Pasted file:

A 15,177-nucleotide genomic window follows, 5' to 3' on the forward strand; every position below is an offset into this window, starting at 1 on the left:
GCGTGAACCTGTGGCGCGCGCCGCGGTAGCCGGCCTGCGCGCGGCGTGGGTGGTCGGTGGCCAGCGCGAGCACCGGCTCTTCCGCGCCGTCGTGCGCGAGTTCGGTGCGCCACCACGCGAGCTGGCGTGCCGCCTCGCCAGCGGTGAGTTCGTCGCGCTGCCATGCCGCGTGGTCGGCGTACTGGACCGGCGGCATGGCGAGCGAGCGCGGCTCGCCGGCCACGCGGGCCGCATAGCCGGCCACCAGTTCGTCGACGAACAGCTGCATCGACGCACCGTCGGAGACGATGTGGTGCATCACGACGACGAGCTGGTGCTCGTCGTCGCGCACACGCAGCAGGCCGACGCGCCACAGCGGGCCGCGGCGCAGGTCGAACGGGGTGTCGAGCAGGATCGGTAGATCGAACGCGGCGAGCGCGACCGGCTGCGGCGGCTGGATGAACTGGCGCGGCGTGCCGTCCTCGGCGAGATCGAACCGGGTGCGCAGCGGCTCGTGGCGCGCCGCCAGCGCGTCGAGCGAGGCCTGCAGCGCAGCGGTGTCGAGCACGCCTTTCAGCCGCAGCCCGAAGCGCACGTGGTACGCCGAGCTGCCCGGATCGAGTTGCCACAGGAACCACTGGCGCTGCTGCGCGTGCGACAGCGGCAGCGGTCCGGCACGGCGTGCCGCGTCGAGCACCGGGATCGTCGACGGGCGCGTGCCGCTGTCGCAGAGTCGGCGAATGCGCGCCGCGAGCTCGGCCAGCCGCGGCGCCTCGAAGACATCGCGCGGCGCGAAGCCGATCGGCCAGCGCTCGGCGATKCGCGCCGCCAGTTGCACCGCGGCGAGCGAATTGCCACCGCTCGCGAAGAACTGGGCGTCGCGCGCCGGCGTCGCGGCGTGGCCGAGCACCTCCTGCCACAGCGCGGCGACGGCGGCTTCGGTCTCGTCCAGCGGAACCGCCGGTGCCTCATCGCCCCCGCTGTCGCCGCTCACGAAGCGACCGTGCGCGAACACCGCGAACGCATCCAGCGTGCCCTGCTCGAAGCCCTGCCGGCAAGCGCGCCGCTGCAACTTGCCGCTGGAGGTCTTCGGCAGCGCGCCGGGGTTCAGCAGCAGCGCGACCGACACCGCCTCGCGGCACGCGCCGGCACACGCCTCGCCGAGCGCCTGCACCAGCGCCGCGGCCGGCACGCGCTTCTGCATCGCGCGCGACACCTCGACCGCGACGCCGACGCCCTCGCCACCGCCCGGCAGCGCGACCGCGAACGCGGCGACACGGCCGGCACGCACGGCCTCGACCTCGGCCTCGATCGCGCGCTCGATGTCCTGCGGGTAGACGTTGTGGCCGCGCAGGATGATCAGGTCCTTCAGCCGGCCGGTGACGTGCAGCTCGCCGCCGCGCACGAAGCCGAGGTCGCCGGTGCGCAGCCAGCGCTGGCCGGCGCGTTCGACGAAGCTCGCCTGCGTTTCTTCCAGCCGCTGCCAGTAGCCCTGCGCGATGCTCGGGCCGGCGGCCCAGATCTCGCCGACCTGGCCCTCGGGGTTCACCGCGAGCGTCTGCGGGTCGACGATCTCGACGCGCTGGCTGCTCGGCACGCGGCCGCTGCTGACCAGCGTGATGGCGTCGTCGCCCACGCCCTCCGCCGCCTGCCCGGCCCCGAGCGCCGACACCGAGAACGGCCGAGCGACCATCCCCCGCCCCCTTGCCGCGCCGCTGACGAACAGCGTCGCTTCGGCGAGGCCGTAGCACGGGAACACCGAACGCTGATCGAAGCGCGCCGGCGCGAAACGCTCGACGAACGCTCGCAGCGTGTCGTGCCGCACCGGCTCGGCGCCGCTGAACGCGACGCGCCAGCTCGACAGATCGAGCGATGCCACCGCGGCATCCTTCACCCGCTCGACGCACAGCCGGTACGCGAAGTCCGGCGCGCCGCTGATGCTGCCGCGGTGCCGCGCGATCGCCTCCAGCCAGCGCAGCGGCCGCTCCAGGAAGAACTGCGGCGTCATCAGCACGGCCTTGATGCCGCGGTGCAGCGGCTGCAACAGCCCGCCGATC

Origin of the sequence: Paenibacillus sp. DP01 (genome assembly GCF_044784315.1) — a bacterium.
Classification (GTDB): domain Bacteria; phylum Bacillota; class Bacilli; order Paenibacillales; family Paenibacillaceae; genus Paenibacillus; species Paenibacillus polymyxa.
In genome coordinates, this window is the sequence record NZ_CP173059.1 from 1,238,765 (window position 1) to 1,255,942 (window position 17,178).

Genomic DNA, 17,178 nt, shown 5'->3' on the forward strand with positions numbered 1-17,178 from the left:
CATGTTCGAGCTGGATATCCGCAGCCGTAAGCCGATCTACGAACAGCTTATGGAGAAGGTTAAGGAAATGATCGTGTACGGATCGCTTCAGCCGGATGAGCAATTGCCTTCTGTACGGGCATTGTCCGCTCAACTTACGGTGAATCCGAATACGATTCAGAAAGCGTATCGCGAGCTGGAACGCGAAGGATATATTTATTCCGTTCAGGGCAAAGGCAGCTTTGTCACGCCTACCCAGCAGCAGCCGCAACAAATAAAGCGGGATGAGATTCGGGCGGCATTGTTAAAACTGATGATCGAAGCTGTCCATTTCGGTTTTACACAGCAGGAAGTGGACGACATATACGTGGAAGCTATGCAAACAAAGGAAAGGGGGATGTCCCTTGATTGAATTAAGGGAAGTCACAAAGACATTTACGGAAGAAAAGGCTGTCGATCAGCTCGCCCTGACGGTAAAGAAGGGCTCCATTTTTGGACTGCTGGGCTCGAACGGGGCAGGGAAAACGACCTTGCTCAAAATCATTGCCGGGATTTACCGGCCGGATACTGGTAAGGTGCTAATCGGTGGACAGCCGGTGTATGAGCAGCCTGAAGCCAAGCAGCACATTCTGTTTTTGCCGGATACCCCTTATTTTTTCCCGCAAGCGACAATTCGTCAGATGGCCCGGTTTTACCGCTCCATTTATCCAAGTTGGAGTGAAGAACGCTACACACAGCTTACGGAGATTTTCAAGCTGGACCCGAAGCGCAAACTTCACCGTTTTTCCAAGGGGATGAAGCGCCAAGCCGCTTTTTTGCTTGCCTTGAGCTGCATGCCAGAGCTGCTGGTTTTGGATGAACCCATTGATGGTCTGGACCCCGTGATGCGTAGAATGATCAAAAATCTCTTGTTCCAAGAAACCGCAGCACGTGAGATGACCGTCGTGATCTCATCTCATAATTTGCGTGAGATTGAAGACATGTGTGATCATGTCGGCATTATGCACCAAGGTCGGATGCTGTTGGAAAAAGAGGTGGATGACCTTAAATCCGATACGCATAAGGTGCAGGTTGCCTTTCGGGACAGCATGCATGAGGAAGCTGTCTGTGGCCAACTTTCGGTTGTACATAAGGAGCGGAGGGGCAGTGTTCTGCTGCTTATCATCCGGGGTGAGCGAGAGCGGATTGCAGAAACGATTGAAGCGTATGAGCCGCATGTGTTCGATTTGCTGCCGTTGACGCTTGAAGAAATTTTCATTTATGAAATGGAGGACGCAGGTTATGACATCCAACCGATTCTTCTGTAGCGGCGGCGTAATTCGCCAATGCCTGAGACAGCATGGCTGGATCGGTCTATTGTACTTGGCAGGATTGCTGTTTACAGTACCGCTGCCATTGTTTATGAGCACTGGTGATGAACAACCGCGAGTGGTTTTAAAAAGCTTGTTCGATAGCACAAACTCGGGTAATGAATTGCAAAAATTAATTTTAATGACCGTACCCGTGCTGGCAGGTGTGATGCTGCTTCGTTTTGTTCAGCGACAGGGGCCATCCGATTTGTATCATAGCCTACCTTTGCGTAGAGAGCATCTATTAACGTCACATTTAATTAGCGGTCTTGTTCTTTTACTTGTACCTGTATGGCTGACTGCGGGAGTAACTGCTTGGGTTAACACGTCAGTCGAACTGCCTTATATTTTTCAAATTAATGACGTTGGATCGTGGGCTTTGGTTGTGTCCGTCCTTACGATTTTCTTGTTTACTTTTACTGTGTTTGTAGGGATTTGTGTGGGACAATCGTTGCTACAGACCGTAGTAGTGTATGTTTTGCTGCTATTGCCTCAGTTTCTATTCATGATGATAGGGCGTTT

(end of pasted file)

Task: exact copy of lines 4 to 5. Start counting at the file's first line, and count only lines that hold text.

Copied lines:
Classification (GTDB): domain Bacteria; phylum Bacillota; class Bacilli; order Paenibacillales; family Paenibacillaceae; genus Paenibacillus; species Paenibacillus polymyxa.
In genome coordinates, this window is the sequence record NZ_CP173059.1 from 1,238,765 (window position 1) to 1,255,942 (window position 17,178).